Miami Marlins’ New Stadium: Take A Tour of Marlins Park [Photos]
The Miami (formerly Florida) Marlins have a new name, new uniforms and logo, new manager, and most importantly a brand new, state-of-the-art ballpark for 2012 filled with enthusiastic fans. That being said, the new branding/identity has yet to have an on-field impact, however, because the team is stuck in fourth place in the MLB National League East. Last year the team finished in fifth place in the division.
The Marlins’ won-loss record notwithstanding, we recently had the opportunity to visit Marlins Park located on 17 acres of the former Miami Orange Bowl site.
As you probably know, the-then Florida Marlins used to play in the same stadium as the NFL Dolphins which went by various names, including Joe Robbie Stadium, Pro Player Park, and Dolphins Stadium among others. Attendance was a chronic issue at that stadium, which was configured for football. If you ever attended a game there, it’s hard to explain, but all the fans were clustered around the seats above home plate and the first base line in the otherwise empty venue…it almost felt like you were watching a game on a big screen TV in someone’s living room rather than in person.
Marlins Park (the naming rights have yet to sold) is specifically designed for baseball, on the other hand, and as such is completely different. The construction of the ballpark, however, is still highly controversial especially since it was built with public funds. The current mayor of Miami was elected in a landslide because of his opposition to the stadium plan, for example. Investigations are currently underway into possible financial shenanigans and hanky-panky related to stadium financing.
Leaving politics aside, let’s take a quick tour of the facility, which has a contemporary rather than a retro design.
On the night in question, the Nationals matched up against the first-place Washington Nationals. Two somewhat struggling aces, Jordan Zimmerman of the Nats and Josh Johnson of the Marlins, faced off against each other, with Zimmerman and the Nats prevailing in the end by 5-1, in front of a crowd of about 30,000. Third baseman Ryan Zimmerman (no relation) homered in the game.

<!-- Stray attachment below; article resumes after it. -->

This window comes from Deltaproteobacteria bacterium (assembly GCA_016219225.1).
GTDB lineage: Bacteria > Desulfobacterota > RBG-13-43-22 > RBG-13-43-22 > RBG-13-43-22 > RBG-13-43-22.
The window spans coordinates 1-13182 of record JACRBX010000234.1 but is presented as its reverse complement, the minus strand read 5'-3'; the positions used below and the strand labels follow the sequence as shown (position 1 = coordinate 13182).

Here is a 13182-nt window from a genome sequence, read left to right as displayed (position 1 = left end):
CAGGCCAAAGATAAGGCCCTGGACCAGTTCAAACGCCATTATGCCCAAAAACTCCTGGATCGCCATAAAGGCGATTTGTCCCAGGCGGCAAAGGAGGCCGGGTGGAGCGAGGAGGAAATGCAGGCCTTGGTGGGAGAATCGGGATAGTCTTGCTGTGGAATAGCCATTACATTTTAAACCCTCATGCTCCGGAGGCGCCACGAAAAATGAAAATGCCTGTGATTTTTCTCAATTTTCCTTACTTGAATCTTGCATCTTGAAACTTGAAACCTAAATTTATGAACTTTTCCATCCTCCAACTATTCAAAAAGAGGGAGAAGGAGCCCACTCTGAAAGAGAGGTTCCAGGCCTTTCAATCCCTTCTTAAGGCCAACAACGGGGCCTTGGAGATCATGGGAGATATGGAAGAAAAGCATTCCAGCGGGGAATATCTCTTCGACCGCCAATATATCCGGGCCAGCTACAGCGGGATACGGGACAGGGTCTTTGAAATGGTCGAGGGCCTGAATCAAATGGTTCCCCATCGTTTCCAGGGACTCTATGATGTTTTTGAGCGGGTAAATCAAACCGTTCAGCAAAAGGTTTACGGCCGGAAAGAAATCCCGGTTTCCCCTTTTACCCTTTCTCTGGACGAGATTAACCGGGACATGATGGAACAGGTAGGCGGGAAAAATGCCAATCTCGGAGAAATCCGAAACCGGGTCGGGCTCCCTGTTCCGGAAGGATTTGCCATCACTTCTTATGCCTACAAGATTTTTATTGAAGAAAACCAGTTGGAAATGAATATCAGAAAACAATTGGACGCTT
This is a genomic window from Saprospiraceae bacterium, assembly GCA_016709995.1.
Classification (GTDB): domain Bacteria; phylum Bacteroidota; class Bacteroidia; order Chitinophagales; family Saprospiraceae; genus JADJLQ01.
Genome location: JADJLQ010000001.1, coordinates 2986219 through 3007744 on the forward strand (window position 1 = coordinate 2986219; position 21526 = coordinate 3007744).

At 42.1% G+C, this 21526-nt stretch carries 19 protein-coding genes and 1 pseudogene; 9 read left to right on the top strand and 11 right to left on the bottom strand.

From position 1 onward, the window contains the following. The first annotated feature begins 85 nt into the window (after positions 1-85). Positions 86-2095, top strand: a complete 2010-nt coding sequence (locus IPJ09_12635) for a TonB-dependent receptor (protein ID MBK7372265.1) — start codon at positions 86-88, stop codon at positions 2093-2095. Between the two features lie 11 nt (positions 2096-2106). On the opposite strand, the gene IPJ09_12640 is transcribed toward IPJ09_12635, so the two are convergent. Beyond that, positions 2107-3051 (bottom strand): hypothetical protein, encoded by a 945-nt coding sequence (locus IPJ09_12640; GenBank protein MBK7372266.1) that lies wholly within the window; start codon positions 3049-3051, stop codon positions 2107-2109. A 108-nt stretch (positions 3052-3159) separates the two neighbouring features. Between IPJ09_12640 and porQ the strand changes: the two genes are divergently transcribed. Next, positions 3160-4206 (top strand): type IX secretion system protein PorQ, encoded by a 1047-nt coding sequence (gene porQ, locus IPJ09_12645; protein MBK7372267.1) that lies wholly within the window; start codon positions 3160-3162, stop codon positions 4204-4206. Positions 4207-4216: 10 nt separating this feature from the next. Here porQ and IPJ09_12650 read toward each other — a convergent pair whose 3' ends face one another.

This is a view from the parking garage, with the stadium on the right and the Miami skyline in the distance:
Some of the bamboo plants outside the stadium at street level:
Full-size Marlin Marlins logo outside:
Fans can see themselves on a big screen outside the stadium near the entrance:
Fans queuing up to enter Marlins Park before game time:
Pitcher Wade LeBlanc signing autographs before the game:
This is the back of the so-called home run feature in center field, designed by Red Grooms. The sculpture goes off when the Marlins hit one into the seats, but they only mustered one run that night without the long ball.
The picture of each Marlins starter in the game is posted around the ballpark, here newly acquired first baseman Carlos Lee:
Are you into MLB bobblehead dolls? There are about 700 in this collection in Marlins Park:
A close-up of some of the bobblehead dolls:
Baseball is unique perhaps because of its strong statistical foundation. Marlins Park has a high-definition scoreboard (here showing the Nationals’ rookie Bryce Harper) loaded with numbers that allows fans to strategize along with the manager.
The Marlins complete a double play–note the home run sculpture in left center:
Marlins Park has a retractable roof. On the night in question, it was retracted apparently because rain was in the forecast. If you go to a Marlins game, make sure to bring a sweater or hoodie no matter how warm it is outside. Once the air conditioning is activated, it gets really cold.
Marlins Park has plenty of food and drink venues when you’re hungry, but remember, like virtually all MLB stadiums, you’re going to pay a premium.
Among other notable features of the stadium include the aquarium behind home plate, which we were unable to photograph from our seats. Next time!
[All photos by Robert Jonathan]